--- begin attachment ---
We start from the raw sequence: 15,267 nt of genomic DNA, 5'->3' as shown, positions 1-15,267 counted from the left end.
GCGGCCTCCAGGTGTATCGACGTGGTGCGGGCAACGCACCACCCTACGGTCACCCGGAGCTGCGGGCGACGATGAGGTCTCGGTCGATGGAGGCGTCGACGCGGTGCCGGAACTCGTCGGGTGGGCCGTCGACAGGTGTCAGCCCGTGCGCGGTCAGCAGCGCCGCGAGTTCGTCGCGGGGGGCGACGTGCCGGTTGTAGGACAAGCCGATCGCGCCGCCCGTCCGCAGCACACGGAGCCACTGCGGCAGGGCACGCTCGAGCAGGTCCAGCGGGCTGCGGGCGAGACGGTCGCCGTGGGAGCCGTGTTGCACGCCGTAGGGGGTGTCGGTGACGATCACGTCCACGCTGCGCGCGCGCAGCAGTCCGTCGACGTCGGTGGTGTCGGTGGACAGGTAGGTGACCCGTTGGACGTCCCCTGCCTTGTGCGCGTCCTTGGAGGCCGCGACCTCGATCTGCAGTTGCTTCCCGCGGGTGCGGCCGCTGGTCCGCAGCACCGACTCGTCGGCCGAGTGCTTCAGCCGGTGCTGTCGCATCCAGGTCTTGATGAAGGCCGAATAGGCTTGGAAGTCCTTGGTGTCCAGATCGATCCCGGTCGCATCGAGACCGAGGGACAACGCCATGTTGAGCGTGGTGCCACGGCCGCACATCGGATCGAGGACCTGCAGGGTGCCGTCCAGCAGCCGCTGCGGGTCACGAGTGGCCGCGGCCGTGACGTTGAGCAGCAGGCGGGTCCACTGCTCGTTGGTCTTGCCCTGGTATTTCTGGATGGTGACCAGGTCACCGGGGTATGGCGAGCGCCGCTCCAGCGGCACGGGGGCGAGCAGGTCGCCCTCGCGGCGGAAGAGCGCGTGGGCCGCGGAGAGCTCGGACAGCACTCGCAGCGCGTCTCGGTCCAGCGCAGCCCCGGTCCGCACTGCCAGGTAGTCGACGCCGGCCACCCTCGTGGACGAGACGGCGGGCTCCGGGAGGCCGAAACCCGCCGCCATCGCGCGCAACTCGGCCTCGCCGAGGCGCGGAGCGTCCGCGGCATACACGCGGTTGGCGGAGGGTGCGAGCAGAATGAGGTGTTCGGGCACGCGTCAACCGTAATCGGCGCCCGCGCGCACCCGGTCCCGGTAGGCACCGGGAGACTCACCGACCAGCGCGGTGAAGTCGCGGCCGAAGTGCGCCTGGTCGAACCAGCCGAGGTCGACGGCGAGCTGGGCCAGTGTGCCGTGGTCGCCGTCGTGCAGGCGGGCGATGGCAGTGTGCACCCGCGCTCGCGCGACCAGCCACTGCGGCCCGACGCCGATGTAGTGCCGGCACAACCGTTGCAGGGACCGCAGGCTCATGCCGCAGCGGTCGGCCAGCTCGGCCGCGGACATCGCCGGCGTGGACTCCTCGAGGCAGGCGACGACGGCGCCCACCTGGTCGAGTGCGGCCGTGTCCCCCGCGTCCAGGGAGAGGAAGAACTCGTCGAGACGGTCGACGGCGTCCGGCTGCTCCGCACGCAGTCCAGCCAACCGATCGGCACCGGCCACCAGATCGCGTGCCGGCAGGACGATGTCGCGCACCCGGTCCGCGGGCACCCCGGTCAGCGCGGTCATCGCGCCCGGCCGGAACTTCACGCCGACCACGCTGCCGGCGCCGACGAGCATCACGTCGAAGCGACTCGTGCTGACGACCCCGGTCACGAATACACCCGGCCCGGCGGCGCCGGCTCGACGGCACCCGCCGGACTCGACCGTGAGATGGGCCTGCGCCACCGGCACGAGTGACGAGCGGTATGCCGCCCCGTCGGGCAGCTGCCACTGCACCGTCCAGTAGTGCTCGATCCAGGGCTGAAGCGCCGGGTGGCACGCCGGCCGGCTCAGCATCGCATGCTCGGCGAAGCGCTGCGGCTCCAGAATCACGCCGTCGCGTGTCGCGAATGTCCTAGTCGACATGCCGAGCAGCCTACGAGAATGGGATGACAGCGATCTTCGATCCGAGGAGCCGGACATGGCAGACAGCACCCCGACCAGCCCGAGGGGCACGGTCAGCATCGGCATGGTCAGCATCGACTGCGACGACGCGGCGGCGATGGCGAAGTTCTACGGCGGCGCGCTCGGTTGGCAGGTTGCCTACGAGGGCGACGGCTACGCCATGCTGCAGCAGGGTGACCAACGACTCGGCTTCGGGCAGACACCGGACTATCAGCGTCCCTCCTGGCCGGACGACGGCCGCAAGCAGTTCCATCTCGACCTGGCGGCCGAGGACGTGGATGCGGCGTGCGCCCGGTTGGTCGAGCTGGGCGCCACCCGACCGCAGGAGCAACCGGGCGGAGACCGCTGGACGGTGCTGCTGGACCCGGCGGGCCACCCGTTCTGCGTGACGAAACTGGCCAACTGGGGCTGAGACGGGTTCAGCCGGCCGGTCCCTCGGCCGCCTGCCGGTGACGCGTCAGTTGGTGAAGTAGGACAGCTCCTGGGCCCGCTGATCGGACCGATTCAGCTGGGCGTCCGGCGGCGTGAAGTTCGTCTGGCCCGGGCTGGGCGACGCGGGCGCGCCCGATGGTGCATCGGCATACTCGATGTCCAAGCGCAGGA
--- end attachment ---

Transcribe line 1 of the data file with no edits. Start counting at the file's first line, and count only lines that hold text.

We start from the raw sequence: 15,267 nt of genomic DNA, 5'->3' as shown, positions 1-15,267 counted from the left end.